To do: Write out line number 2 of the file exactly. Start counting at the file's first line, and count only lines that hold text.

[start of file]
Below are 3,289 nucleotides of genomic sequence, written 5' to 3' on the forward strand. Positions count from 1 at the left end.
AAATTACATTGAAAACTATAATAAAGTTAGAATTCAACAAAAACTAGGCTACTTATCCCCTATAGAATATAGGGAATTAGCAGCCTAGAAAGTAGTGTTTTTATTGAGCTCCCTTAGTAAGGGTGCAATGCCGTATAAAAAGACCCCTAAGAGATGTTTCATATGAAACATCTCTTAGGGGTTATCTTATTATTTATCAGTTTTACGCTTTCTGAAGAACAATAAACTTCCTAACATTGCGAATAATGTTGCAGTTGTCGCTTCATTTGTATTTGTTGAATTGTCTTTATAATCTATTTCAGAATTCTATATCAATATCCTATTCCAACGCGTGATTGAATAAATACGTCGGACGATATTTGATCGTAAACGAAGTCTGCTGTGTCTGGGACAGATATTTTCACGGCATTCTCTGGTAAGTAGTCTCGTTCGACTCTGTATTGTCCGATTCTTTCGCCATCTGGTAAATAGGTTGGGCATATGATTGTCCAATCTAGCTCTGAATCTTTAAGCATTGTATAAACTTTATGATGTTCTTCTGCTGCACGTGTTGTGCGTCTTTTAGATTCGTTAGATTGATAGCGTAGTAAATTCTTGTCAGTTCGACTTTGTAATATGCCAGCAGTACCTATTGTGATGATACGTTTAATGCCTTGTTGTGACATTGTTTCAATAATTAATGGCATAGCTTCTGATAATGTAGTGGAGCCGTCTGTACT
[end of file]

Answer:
AAATTACATTGAAAACTATAATAAAGTTAGAATTCAACAAAAACTAGGCTACTTATCCCCTATAGAATATAGGGAATTAGCAGCCTAGAAAGTAGTGTTTTTATTGAGCTCCCTTAGTAAGGGTGCAATGCCGTATAAAAAGACCCCTAAGAGATGTTTCATATGAAACATCTCTTAGGGGTTATCTTATTATTTATCAGTTTTACGCTTTCTGAAGAACAATAAACTTCCTAACATTGCGAATAATGTTGCAGTTGTCGCTTCATTTGTATTTGTTGAATTGTCTTTATAATCTATTTCAGAATTCTATATCAATATCCTATTCCAACGCGTGATTGAATAAATACGTCGGACGATATTTGATCGTAAACGAAGTCTGCTGTGTCTGGGACAGATATTTTCACGGCATTCTCTGGTAAGTAGTCTCGTTCGACTCTGTATTGTCCGATTCTTTCGCCATCTGGTAAATAGGTTGGGCATATGATTGTCCAATCTAGCTCTGAATCTTTAAGCATTGTATAAACTTTATGATGTTCTTCTGCTGCACGTGTTGTGCGTCTTTTAGATTCGTTAGATTGATAGCGTAGTAAATTCTTGTCAGTTCGACTTTGTAATATGCCAGCAGTACCTATTGTGATGATACGTTTAATGCCTTGTTGTGACATTGTTTCAATAATTAATGGCATAGCTTCTGATAATGTAGTGGAGCCGTCTGTACT